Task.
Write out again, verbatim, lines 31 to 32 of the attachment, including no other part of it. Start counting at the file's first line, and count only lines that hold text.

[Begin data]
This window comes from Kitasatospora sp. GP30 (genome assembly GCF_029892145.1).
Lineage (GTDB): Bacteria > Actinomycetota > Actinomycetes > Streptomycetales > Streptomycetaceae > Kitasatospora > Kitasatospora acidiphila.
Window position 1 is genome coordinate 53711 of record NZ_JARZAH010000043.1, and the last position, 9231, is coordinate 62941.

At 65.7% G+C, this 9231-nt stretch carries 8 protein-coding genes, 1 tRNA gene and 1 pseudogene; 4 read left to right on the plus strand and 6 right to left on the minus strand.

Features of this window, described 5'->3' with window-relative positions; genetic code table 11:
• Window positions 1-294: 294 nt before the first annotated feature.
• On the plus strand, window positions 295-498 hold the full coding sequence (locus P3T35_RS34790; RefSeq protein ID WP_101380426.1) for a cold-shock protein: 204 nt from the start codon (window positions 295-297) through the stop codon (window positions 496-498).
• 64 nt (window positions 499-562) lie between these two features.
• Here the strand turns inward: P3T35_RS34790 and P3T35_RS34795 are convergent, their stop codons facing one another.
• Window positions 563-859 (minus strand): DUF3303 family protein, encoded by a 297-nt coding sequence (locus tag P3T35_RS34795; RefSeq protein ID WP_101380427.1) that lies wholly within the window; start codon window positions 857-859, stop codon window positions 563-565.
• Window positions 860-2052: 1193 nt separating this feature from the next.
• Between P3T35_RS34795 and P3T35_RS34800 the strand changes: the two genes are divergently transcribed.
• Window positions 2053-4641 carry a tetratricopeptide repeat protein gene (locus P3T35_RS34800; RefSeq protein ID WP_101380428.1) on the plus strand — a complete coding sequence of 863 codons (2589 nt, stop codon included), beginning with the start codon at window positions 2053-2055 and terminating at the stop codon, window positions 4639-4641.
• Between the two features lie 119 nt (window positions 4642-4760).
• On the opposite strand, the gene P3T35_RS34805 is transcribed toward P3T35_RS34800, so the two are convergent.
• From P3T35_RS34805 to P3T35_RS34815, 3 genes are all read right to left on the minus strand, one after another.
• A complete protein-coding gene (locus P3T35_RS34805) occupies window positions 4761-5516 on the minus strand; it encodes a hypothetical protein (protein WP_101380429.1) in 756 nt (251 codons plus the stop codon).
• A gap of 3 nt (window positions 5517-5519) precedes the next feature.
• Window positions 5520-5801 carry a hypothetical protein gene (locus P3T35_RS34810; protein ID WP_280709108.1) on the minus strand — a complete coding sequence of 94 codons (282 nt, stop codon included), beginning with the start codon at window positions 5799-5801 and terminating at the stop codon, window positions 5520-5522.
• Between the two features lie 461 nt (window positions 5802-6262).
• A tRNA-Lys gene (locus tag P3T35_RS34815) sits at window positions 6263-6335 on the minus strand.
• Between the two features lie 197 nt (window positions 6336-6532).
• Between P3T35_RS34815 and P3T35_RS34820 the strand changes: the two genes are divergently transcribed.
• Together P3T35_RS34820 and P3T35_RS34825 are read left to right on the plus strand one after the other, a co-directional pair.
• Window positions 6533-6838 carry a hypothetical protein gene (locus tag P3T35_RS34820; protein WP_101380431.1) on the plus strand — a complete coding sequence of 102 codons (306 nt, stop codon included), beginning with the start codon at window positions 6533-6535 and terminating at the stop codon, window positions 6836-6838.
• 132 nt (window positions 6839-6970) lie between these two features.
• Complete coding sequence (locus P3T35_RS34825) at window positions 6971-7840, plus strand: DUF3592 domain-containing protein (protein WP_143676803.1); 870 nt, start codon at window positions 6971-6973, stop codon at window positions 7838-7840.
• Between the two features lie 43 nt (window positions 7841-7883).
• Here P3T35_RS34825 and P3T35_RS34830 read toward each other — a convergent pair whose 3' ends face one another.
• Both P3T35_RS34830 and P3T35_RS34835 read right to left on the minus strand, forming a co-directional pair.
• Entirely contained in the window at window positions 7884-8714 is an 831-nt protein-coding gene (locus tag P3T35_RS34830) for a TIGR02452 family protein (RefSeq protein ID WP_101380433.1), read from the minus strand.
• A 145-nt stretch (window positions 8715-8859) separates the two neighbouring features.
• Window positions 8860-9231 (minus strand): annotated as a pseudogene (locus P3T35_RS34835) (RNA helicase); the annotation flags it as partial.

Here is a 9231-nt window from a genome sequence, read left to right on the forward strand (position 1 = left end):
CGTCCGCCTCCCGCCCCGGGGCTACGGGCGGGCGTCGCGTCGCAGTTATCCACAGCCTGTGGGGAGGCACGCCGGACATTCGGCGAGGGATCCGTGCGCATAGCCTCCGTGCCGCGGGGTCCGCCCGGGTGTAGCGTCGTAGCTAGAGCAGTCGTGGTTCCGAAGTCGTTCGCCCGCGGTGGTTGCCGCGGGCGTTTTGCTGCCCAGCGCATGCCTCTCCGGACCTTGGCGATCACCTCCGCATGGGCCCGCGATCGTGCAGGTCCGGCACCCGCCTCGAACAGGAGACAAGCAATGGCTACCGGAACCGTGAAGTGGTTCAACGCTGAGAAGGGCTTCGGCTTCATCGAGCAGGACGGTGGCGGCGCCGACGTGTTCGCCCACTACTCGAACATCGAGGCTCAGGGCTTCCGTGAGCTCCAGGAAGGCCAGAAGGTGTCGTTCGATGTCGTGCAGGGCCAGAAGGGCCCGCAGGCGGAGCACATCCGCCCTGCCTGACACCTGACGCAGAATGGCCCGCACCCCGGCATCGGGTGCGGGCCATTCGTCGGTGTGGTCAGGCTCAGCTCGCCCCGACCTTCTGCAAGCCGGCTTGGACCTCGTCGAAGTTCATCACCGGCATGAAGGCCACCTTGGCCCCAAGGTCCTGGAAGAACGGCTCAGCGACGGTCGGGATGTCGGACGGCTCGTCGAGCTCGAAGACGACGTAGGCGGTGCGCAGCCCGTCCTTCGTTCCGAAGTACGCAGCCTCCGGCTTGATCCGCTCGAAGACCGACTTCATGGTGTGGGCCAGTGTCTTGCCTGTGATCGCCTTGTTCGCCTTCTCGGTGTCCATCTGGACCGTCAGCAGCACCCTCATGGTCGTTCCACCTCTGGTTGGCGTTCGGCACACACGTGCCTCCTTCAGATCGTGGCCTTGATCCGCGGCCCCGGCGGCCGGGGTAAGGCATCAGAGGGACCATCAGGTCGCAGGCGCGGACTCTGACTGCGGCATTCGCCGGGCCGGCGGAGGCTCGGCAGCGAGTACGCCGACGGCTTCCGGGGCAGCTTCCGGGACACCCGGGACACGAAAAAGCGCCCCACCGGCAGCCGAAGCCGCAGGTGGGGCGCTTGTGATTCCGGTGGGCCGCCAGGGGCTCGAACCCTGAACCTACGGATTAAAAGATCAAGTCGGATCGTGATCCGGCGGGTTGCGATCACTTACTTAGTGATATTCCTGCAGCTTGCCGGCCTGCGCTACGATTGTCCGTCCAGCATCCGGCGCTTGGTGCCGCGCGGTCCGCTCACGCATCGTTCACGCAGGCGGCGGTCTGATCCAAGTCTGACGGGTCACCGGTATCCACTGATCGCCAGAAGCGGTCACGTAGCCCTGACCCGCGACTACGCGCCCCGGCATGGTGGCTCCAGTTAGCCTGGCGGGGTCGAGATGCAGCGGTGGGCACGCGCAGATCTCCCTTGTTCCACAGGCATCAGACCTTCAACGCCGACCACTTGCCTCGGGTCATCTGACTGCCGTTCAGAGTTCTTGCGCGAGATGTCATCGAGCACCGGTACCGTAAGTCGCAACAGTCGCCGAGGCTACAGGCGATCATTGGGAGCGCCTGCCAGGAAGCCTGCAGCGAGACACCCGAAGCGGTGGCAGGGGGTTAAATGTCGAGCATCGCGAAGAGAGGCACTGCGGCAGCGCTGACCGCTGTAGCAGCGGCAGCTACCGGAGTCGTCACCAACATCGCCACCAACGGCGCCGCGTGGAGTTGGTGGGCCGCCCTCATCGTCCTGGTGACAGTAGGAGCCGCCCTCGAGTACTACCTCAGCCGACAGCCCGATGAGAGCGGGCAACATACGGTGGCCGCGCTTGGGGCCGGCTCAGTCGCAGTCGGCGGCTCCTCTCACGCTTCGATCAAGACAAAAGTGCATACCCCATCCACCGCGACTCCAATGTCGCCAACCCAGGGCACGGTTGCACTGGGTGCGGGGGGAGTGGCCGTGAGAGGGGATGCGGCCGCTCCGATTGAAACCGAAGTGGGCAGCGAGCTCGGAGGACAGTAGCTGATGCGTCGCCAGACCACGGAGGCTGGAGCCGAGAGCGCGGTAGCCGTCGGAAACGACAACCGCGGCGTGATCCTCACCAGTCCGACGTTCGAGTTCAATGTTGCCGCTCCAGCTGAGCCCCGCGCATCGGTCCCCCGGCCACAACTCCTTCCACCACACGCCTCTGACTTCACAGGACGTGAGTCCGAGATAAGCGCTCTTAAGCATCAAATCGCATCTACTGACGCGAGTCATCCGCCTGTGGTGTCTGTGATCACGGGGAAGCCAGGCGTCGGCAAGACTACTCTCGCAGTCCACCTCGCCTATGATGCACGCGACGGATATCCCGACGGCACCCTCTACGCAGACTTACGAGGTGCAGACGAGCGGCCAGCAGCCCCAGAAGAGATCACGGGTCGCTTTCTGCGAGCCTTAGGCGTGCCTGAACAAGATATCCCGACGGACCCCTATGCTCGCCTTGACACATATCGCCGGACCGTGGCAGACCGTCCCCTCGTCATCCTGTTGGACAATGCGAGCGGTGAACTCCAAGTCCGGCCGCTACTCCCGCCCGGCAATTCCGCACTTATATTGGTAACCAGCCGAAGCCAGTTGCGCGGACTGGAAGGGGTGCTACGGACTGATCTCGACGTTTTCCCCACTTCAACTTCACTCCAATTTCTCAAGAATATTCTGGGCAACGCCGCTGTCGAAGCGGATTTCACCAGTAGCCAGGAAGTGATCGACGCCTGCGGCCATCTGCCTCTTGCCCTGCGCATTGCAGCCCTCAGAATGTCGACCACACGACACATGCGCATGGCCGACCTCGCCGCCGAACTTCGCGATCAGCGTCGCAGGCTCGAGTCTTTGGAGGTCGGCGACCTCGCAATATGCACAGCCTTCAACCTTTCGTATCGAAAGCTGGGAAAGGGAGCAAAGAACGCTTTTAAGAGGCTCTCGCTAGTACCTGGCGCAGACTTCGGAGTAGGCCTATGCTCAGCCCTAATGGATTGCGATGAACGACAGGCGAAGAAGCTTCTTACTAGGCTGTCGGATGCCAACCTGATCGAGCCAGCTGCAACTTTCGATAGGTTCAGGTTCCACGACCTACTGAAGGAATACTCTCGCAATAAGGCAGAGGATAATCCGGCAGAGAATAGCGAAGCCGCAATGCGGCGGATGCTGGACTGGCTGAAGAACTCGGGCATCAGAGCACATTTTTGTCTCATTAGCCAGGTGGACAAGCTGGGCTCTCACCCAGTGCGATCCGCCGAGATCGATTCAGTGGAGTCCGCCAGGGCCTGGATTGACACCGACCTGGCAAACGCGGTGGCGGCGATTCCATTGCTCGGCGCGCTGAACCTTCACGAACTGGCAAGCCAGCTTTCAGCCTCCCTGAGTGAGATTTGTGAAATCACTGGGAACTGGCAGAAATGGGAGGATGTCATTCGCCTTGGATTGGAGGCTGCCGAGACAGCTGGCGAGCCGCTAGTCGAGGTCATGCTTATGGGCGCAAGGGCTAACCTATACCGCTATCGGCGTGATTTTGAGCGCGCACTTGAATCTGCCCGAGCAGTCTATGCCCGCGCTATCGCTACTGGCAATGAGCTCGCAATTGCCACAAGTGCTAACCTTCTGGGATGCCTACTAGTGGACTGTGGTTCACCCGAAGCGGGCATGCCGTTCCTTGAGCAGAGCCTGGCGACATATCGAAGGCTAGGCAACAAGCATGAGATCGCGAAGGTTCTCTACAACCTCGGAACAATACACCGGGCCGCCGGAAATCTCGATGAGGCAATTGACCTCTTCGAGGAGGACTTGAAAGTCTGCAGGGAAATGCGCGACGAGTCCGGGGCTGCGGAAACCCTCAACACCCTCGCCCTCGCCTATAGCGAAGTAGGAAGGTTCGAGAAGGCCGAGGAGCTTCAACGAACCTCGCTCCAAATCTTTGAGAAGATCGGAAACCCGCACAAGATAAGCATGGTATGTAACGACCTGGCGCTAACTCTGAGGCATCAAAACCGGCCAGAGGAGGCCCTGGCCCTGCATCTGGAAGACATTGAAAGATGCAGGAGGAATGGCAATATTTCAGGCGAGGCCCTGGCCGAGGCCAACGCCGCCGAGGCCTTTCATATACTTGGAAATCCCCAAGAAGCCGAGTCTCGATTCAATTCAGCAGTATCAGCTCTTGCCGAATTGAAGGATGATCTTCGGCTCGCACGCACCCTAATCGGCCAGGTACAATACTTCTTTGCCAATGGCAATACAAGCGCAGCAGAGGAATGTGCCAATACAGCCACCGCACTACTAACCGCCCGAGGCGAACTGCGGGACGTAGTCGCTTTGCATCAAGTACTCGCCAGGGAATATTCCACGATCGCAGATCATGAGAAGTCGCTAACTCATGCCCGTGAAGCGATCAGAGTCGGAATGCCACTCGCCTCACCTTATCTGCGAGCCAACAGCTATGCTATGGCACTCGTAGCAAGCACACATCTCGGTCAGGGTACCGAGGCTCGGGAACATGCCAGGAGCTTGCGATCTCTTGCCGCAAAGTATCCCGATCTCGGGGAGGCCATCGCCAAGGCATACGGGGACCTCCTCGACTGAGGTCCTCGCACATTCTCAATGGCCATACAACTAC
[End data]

• Entirely contained in the window at window positions 7884-8714 is an 831-nt protein-coding gene (locus tag P3T35_RS34830) for a TIGR02452 family protein (RefSeq protein ID WP_101380433.1), read from the minus strand.
• A 145-nt stretch (window positions 8715-8859) separates the two neighbouring features.